Zone control systems allow a homeowner to manipulate the comfort in different rooms (or “zones”) so that the AC or heater doesn’t have to provide conditioned air for the whole house each time it comes on. The way that zone control works is through a series of dampers placed within the ductwork which can seal off air flow to a section of the ducts leading to a particular vent. Local thermostats control each of the dampers, and the thermostats all connect through a central control panel. The homeowner can manipulate all of the zones with the central controls, while other people can adjust the temperature in whatever room they’re in to suit them.
Yes, Zone Control Works for Geothermal Heating and Cooling
Because one of our specialties is complete services to install, repair, and maintain geothermal heating and cooling systems, we often field questions from customers about how they operate. A question that we occasional hear is whether a geothermal system can have zone controls installed along with it. The answer is “yes,” and the reason is that a geothermal system—at least the part inside a home—isn’t much different from a standard heat pumps or air conditioner. In fact, it is a type of heat pump, but instead of using the outdoor air as medium for heat exchange, it uses the stable temperature underground.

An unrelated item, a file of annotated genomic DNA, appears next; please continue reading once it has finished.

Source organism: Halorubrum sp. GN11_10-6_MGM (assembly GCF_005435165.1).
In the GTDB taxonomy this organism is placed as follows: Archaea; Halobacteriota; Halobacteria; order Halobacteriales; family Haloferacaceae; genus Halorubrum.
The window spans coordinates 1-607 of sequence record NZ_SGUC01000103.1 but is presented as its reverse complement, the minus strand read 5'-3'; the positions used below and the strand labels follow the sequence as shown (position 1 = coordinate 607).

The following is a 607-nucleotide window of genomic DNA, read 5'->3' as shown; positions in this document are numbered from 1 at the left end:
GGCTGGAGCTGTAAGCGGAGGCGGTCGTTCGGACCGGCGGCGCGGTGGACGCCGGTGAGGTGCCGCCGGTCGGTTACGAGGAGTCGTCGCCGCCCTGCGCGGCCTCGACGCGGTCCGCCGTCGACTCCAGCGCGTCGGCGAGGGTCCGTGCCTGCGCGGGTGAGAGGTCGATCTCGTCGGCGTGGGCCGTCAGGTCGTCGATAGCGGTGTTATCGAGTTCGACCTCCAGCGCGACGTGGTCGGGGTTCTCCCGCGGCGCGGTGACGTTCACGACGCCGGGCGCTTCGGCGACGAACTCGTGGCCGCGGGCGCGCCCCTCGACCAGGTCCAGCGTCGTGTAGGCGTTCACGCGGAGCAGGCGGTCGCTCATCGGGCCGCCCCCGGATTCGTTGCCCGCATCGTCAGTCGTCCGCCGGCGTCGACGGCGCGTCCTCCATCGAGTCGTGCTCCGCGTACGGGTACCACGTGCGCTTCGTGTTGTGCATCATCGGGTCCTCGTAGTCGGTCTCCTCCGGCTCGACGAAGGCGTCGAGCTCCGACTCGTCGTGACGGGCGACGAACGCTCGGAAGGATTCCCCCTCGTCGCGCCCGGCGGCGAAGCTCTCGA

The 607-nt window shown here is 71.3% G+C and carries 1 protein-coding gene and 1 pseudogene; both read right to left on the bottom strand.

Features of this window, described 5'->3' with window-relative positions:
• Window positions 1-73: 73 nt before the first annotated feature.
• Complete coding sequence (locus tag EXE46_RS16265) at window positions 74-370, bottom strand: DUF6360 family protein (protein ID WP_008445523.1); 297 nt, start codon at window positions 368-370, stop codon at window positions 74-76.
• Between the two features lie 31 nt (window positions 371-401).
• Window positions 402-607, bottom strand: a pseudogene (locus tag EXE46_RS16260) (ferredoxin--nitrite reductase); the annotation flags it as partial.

Once a geothermal heat pump has either drawn heat from the earth using the ground loops (heating mode) or deposited heat in the earth (cooling mode), the indoor unit then either releases or absorbs heat from the indoor air. A blower fan sends the air into a traditional network of air ducts. And if a comfort system uses air ducts, it can be outfitted for zone control.
Combining zone control with the already energy-saving power of a geothermal heat pump is a great way to get even more value from your annual heating and cooling.
To learn more about geothermal systems for your home in Wake Forest, NC, call Raleigh Heating & Air, Inc.